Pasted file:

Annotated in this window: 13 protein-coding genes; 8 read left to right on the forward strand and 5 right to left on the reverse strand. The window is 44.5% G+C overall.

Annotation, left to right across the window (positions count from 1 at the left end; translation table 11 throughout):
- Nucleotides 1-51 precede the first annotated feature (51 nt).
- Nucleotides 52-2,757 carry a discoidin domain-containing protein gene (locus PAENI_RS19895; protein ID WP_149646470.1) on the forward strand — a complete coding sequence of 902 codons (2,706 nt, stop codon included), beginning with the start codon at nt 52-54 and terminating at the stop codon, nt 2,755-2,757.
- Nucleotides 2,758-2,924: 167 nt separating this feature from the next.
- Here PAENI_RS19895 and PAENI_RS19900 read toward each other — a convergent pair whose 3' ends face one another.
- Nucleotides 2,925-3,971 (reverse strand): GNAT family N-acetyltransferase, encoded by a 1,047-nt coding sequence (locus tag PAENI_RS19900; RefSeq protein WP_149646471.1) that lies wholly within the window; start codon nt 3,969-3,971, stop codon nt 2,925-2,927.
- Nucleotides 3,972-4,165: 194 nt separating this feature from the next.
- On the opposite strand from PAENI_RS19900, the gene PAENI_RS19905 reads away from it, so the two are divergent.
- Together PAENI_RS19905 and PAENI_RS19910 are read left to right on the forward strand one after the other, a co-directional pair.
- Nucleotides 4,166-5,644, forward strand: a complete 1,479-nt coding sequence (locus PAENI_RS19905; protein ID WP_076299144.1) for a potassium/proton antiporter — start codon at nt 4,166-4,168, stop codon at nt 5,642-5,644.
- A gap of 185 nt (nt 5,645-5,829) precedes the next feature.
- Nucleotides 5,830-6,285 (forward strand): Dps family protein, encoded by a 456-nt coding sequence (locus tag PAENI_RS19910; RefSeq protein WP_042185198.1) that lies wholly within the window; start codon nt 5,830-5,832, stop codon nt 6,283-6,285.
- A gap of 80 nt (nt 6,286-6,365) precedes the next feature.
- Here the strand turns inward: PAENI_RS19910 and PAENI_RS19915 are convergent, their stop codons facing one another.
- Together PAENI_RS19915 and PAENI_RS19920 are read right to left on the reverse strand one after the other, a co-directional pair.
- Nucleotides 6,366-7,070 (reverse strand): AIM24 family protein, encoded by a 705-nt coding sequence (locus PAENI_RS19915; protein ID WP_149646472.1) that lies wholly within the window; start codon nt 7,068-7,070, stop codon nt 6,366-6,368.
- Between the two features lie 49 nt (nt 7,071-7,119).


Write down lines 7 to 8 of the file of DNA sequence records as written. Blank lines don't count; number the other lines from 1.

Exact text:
- Nucleotides 2,925-3,971 (reverse strand): GNAT family N-acetyltransferase, encoded by a 1,047-nt coding sequence (locus tag PAENI_RS19900; RefSeq protein WP_149646471.1) that lies wholly within the window; start codon nt 3,969-3,971, stop codon nt 2,925-2,927.
- Nucleotides 3,972-4,165: 194 nt separating this feature from the next.